Continued interest in flying faster than the speed of sound has led researchers to develop tools and technologies for new generations of supersonic aircraft. One important aspect of these designs is that the sonic boom noise will be significantly reduced as compared to that of previous planes, such as the Concorde. Currently, U.S. and international regulations prohibit civil supersonic flight over land due to people’s annoyance with the impulsive sound of sonic booms. In order for regulators to consider lifting the ban and introducing a new rule for supersonic flight, surveys of the public’s reactions to the new sonic boom noise are required. To conduct these community overflight studies, NASA is building the X-59 QueSST, a quiet sonic boom demonstration research aircraft.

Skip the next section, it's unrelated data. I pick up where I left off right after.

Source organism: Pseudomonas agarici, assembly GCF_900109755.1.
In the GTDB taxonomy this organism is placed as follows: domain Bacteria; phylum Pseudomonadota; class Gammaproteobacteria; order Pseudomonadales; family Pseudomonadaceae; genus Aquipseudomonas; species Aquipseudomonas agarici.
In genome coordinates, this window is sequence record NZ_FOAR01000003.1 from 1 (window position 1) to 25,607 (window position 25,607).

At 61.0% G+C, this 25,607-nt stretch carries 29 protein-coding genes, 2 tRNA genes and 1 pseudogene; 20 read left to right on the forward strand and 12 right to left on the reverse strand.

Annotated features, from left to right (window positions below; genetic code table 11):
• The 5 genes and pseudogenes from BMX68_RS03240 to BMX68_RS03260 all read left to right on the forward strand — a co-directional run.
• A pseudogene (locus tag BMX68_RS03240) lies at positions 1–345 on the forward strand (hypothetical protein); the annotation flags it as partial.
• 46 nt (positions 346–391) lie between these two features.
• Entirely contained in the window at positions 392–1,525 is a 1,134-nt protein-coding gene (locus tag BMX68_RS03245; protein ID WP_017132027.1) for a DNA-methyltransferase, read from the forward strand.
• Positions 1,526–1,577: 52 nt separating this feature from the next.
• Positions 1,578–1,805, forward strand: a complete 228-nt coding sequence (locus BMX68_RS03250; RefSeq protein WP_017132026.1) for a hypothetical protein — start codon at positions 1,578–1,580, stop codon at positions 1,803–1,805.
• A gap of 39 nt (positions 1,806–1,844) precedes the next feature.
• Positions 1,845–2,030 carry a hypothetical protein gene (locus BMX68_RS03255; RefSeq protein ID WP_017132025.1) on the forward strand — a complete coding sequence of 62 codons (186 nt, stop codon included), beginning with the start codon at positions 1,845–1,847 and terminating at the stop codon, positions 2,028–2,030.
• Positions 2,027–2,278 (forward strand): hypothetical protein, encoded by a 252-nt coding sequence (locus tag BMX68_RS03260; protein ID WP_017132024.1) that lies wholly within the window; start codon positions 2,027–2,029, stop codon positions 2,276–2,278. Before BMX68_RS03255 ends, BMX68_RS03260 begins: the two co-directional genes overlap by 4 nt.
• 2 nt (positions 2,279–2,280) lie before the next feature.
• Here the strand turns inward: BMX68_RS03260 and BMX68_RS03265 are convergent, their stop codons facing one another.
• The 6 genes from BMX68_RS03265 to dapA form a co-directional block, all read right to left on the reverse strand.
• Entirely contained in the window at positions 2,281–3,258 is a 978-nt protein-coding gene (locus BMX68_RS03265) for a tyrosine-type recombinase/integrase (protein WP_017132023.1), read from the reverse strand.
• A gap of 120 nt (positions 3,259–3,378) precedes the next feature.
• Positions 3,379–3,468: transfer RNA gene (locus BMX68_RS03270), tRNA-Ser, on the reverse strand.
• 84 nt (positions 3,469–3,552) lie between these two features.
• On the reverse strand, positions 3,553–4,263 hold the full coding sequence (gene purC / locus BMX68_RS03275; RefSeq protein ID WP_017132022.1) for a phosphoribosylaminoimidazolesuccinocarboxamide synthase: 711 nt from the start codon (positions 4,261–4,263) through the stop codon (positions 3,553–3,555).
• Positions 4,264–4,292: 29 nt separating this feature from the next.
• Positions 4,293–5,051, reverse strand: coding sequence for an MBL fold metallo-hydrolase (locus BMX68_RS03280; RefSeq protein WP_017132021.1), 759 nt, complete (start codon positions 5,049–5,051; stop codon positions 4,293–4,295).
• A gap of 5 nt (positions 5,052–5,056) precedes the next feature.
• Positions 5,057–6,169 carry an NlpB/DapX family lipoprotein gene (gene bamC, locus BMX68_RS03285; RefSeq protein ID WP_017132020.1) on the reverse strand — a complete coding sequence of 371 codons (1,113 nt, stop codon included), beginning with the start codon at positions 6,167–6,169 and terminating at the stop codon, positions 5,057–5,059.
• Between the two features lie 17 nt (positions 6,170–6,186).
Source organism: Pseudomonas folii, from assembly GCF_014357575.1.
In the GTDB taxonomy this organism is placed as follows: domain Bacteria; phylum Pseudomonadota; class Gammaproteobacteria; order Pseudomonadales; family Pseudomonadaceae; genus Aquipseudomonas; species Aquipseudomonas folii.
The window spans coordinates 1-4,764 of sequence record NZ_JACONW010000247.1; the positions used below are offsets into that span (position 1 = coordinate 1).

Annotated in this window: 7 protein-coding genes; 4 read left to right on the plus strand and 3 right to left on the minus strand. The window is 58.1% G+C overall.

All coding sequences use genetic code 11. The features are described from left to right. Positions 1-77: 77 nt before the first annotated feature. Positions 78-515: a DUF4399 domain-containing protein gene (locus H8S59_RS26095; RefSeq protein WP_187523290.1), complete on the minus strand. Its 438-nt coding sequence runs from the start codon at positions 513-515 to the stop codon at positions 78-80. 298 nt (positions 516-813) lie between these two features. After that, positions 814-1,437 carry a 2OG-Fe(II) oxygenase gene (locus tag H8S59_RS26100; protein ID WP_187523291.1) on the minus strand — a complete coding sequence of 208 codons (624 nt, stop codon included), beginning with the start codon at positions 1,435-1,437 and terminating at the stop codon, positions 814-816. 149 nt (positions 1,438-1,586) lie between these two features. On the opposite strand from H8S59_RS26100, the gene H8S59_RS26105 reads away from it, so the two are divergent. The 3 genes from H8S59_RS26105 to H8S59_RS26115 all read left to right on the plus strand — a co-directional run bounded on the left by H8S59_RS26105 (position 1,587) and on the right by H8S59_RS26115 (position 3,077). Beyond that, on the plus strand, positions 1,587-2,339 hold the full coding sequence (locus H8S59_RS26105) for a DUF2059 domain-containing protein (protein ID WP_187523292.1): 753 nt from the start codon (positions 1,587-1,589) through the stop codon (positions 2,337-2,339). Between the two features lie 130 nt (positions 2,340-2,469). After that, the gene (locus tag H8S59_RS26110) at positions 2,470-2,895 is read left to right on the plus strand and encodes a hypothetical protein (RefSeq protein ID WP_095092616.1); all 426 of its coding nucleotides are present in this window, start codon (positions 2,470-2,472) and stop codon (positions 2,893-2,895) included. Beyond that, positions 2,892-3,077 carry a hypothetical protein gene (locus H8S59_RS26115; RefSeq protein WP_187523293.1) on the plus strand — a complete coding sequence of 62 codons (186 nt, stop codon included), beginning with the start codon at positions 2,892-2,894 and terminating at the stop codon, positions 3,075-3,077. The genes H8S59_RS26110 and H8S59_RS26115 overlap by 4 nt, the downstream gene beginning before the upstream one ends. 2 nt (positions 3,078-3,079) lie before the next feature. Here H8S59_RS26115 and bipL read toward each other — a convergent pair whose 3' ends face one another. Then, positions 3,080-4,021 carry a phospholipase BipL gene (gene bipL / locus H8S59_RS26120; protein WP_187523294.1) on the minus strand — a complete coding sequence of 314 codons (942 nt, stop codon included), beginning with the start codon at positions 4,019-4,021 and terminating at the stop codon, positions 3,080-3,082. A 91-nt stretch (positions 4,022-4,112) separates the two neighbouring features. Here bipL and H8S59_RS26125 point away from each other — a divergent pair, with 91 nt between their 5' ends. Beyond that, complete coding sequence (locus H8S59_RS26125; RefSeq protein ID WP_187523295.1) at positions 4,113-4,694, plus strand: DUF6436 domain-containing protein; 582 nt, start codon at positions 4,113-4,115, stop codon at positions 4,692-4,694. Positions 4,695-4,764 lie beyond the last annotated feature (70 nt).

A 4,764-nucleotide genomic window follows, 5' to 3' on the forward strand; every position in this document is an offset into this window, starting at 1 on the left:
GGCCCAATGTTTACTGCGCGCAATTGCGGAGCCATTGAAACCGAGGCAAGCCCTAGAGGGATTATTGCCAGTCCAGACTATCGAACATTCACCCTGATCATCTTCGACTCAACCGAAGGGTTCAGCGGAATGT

This presentation will discuss NASA’s role in sonic boom research and its plans for providing data to international regulators.
Alexandra Loubeau is a Research Aerospace Engineer at NASA Langley Research Center. She received her M.S. and Ph.D. in Acoustics from Penn State and has been researching sonic boom acoustics since then. As a team co-lead for sonic boom community testing research at NASA, she is involved in the planning, execution, and analysis of experimental, modeling, and psychoacoustics research. Alexandra enjoys playing the violin, swimming, origami, and learning languages.